7. Set up generators in an “open environment”. Use generators or other gasoline or charcoal-burning devices such as heaters in an open area or outside near an open window. Carbon monoxide fumes can build up and poison people.
  8. Quarterly review your load.  Know when there are any new demands or critical circuits to protect.  If you’ve added new computers or other power-hungry devices, consider updating switchgear.
  9. Meet all mandated compliance requirements. Make sure you have the proper permits and records on operations.
  10. Optionally contract for a rental power source.  Consider a rental generator power for use in the event of an extended outage.
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10 step security

10 step security for third party access to enterprise systems

10 Setps for security in cloud Security plan10 step security for 3rd party access to enterprise systems are a must with the increased use of internet processing and use by day to day business operations.

Security and compliance are key to maintaining control of sensitive and confidential information. All of the product offerings of Janco are geared towards proving tools to help C-Level executives and top IT professionals maintain the privacy of its users and enterprise data.

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  1. Create an asset inventory and tracking to reduce the risk of network-connected assets being out of compliance with policy.
  2. Understand the cloud-based environment where all users are considered remote, and apply controls similar to how they have historically provided access to third parties.
  3. Make changes in how the organization manages and controls these various user-types by incorporating concepts such as zero-trust, network abstraction, extended identity validation and full-session recording to effectively reduce the overall risk and isolate any potential impact caused by third parties or remote user actions.
  4. Define a plan which meets the requirements for external contractors, employees, and B2B entities.
  5. Coordinate third party access plan in conjunction with their business units and develop a solid communications plan.
  6. Create rules for access using the appropriate level of controls commensurate with their given risk profiles, to include: isolation/segmentation, encryption, and federation integrations.
  7. Establish access points and rules for data availability to third parties
  8. Invest in ways to authenticate third-party users beyond simple username and password.
  9. Define metrics which address compliance variances and risks, and build an end-to-end security and risk view for the entire enterprise.
  10. Create a reporting system which track access, access violations, downloads and total usage. This should be real-time and have assigned individuals monitor and report and deviations.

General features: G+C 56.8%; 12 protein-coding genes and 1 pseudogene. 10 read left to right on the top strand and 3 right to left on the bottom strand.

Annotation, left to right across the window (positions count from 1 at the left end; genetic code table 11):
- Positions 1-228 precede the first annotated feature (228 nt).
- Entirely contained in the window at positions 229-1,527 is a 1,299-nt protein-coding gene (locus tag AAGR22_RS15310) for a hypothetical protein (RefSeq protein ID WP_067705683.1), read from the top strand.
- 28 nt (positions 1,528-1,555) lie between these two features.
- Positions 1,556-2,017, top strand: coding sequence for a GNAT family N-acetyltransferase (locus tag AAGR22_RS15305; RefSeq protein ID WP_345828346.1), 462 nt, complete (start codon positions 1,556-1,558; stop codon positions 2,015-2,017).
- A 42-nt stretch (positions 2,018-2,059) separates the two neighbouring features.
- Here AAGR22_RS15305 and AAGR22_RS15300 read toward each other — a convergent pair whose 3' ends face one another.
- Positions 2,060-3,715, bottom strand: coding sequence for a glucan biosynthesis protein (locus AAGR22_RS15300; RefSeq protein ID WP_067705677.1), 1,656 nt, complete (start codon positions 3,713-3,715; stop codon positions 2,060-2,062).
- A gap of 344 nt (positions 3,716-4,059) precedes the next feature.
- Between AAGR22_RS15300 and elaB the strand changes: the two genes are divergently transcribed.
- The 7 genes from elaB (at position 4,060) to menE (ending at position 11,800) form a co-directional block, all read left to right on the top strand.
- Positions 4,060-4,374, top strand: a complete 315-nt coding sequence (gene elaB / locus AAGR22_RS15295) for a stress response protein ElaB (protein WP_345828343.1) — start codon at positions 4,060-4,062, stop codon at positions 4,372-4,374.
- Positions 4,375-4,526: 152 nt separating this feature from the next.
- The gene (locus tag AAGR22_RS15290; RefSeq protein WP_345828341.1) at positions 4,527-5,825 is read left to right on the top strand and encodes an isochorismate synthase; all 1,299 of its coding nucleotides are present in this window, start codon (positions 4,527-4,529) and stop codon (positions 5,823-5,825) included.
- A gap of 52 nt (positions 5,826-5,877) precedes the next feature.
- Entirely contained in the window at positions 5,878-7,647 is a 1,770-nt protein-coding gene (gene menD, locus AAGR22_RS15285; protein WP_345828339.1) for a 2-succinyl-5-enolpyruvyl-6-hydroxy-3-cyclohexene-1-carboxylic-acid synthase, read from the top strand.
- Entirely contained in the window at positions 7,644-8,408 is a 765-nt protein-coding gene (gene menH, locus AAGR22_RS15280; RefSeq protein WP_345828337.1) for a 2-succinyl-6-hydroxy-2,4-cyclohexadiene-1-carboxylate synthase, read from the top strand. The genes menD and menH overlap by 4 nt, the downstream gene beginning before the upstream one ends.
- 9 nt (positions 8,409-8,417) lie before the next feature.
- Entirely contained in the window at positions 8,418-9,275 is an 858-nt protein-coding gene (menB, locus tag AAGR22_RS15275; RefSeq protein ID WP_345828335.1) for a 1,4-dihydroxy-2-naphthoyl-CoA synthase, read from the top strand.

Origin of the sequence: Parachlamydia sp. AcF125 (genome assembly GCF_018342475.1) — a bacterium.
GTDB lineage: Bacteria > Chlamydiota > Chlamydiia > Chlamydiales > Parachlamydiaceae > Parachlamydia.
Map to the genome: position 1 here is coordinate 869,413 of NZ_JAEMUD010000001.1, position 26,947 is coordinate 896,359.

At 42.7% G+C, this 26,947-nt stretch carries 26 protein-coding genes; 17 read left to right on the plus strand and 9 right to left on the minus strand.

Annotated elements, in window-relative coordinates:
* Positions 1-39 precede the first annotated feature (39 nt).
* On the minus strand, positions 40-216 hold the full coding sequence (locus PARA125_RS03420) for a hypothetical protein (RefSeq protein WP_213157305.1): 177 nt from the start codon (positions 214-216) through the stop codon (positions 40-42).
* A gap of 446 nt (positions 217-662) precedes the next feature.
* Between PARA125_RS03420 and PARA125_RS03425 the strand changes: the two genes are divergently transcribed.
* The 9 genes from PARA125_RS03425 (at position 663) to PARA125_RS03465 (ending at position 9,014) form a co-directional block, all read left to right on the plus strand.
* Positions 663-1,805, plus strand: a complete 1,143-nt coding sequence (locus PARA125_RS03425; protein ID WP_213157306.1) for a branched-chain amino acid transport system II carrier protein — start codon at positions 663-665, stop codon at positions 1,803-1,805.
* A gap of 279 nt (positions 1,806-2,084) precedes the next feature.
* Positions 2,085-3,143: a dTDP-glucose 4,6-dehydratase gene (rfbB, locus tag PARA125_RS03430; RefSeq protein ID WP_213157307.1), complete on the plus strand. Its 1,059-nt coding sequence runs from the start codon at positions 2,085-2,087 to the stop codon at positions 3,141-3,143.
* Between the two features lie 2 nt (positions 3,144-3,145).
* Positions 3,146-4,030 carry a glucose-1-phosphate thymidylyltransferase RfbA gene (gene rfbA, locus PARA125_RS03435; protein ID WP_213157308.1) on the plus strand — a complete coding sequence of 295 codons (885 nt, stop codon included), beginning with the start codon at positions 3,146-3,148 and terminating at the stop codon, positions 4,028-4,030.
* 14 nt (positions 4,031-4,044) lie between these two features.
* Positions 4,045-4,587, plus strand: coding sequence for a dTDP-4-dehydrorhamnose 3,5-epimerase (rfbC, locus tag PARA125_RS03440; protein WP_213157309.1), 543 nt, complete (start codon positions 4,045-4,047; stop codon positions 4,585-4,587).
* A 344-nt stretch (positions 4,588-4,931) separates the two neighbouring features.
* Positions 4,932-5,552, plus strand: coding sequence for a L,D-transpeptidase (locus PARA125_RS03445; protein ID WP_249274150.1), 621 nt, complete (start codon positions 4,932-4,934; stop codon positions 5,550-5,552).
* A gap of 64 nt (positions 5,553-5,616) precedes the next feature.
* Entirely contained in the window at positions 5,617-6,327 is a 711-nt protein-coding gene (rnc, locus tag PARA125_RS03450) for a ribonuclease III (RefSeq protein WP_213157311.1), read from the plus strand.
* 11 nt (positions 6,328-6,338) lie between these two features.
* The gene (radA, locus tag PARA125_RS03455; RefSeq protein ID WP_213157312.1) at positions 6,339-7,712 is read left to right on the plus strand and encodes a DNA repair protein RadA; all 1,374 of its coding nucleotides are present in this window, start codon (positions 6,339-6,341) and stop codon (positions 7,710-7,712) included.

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Top 10 Wearable Issues

Top 10 Wearable Issues

Top 10 Wearable Issues – Over 33% of all organizations surveyed by Janco have revealed they have more than 5,000 connected devices. Add to that, Cisco predicts there will be more than 600 million wearable devices in use by 2020.

These facts present a set of challenges for CIOs and IT enterprises of all sizes.

  1. Easy physical access to Data
  2. Records management, retention, and destruction
  3. Business continuity is significantly more complex
  4. Photos, Videos and Audio can be captured without anyone knowing it
  5. Instant access to outside Wi-Fi and cellular systems facilitates rapid dissemination
  6. Insecure wireless connectivity
  7. Lack of encryption
  8. Lack of formal policies with limited regulation or compliance –
  9. Software and Firmware version control
  10. Current MDM Policies Don’t Cover Wearables

Read On…

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Top 10 Security Predictions

Top 10 Security Predictions

Top 10 Security Predictions – Many organizations fail to realize the benefits of security information management due to the often exhaustive financial and human resource costs of implementing and maintaining the software. However, Janco’s’ Security Manual Template – the industry standard – provides the infrastructure tools to manage security, make smarter security decisions and respond faster to security incidents and compliance requests within days of implementation.

Top 10 Security Predictions from Janco Associates are:

  1. Over the next several years almost all of vulnerabilities exploited by hackers will continue to be ones known by security and IT professionals for at least one year.